On June 13th the New York Times Magazine featured an interview with the performance artist Marina Abramovic, titled, “The Devil in Marina Abramovic.” Asked to comment on the feminist backlash she received after getting a breast enlargement, she responded, “I’m not a feminist…I am just an artist.”
I stopped, shocked by what I had just read. Marina Abramovic is not a feminist? But, I protested, all of her work deals with feminist issues: gender inequality, women’s sexuality, women’s passivity vs. men’s aggression, and the differences between male and female bodies and the differences in societal attitudes towards those bodies. From my initial surprise I decided to investigate Abramovic, to understand why she identifies solely as an artist.
Born in Yugoslavia in 1946 to Partisan officers, communist revolutionaries of World War II, Abramovic says she didn’t hear about feminism until she left the country in 1976. During her early years as an artist Abramovic’s pieces “were based on pain… I was very fatalistic.” For example, in Rhythm 0, 1974, Abramovic sat passively before a table set with 72 objects that the audience could use on her as they so desired. Throughout the performance audience members would scissor off her clothing, paint her body, and cut her skin. In describing the experience, Abramovic explained how at the start of the performance the audience was reserved but that they became “more and more aggressive and they projected three basic images on me: image of Madonna, image of the mother and image of the whore,” and that the “women did very little, but were telling the men what to do.” It is interesting that these three images are strongly associated with how cultures categorize women: as saint (virginal and innocent), mother (nurturing, passive, kind), and temptress (sexually voracious and morally corrupt). What could be more feminist than this meditation on female passivity and on male degradation and objectification of women’s bodies? Yet, to Abramovic, Rhythm 0 is not feminist.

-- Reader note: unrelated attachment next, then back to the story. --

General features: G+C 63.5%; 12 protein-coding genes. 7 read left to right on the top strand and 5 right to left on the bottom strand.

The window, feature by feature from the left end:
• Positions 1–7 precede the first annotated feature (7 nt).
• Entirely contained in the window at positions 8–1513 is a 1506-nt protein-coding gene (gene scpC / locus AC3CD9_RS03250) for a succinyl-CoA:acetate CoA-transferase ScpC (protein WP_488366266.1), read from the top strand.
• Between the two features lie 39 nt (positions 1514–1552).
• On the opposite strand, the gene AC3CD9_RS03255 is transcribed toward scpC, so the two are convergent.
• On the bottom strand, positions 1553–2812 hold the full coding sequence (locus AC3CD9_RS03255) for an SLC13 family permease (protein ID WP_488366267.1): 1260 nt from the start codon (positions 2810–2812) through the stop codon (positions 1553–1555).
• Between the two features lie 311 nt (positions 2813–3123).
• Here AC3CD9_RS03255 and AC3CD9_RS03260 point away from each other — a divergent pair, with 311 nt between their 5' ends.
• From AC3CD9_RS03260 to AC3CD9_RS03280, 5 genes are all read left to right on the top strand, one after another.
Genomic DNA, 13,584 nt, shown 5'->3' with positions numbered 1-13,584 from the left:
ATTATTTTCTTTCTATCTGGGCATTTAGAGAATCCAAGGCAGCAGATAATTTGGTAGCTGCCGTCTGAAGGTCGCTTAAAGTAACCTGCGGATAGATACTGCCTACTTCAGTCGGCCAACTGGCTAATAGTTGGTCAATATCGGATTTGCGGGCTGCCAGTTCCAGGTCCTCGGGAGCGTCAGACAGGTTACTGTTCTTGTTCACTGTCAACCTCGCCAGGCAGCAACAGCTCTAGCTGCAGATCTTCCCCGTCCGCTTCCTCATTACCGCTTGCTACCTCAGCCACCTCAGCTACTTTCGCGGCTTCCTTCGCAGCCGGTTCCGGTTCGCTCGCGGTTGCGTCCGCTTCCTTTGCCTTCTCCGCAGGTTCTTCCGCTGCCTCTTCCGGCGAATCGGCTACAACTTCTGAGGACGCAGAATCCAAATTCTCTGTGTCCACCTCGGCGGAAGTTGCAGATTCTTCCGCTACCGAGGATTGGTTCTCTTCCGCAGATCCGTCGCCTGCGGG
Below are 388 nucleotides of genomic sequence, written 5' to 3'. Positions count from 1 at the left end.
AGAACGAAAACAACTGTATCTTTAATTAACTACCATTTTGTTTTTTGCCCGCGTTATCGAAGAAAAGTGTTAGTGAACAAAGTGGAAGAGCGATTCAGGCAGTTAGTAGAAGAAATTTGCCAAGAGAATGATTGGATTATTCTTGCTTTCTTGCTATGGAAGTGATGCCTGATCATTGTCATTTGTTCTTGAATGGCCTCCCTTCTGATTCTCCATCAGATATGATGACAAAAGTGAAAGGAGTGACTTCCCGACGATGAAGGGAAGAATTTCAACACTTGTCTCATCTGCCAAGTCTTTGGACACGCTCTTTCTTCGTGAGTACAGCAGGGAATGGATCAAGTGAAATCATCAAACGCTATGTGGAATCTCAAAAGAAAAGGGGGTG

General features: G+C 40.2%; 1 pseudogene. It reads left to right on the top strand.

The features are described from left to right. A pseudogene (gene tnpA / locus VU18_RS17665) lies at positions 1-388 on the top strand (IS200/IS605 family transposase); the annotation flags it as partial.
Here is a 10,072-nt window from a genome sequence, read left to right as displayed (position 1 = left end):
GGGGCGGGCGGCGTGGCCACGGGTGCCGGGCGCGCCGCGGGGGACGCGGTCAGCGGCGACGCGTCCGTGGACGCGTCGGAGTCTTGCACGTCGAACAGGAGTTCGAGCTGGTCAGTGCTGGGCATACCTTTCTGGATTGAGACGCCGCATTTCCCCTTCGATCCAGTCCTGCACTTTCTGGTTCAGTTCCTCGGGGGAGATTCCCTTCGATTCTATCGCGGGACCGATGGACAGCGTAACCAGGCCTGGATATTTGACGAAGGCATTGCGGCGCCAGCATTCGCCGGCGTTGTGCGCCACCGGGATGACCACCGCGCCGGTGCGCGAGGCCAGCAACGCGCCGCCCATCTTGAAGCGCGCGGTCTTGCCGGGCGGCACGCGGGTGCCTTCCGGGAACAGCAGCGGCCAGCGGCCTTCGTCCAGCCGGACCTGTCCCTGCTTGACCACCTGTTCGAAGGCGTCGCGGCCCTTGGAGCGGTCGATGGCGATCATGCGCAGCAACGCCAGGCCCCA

As part of a January 2007 symposium on feminist artists, MoMA invited Ambramovic to speak. In her opening remarks she “came out”—she declared that she was not, in fact, a feminist. She went on to say, “I come from a completely different culture, I come from ex-Yugoslavia…I never heard about feminism until I left Yugoslavia. So you can’t blame me for this, I made my work under these conditions.” For Abramovic, an adolescent feminist education is seemingly essential to identifying as a feminist in adult life.
As a part of my internship at Ma’yan I recently read a research article by Campbell Leaper and Christina Spears Brown, titled, “Perceived Experiences with Sexism among Adolescent Girls,” in which they concluded that “learning about feminism helps girls recognize sexism when it occurs.” Girls who learn about gender-equality and feminism from the media, their school, or parents are more likely to recognize sexism later in life and to identify as feminists. Yet, is it possible that because Abramovic was not socialized with a feminist perspective that she cannot identify as a feminist today? That can’t be. Consider the multitude of feminist leaders and artists who sprang from conservative backgrounds to become pioneering feminists. Something else is at play here.